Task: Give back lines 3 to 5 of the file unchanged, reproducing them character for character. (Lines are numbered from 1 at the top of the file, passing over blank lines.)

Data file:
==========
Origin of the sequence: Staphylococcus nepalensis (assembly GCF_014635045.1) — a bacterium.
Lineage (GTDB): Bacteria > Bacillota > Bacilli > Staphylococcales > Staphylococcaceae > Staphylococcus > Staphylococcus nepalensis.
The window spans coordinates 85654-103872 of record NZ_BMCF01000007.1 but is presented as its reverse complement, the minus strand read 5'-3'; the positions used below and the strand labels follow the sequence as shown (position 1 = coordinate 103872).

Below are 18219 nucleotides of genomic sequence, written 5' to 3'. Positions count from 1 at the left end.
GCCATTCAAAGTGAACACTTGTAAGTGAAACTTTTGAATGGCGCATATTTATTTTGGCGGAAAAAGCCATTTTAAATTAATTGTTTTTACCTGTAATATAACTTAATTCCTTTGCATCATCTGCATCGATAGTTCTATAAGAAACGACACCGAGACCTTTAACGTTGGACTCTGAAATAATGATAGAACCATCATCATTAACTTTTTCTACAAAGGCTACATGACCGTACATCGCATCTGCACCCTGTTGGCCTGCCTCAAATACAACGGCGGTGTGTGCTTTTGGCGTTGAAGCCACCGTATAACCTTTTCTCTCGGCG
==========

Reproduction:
The window spans coordinates 85654-103872 of record NZ_BMCF01000007.1 but is presented as its reverse complement, the minus strand read 5'-3'; the positions used below and the strand labels follow the sequence as shown (position 1 = coordinate 103872).

Below are 18219 nucleotides of genomic sequence, written 5' to 3'. Positions count from 1 at the left end.
GCCATTCAAAGTGAACACTTGTAAGTGAAACTTTTGAATGGCGCATATTTATTTTGGCGGAAAAAGCCATTTTAAATTAATTGTTTTTACCTGTAATATAACTTAATTCCTTTGCATCATCTGCATCGATAGTTCTATAAGAAACGACACCGAGACCTTTAACGTTGGACTCTGAAATAATGATAGAACCATCATCATTAACTTTTTCTACAAAGGCTACATGACCGTACATCGCATCTGCACCCTGTTGGCCTGCCTCAAATACAACGGCGGTGTGTGCTTTTGGCGTTGAAGCCACCGTATAACCTTTTCTCTCGGCG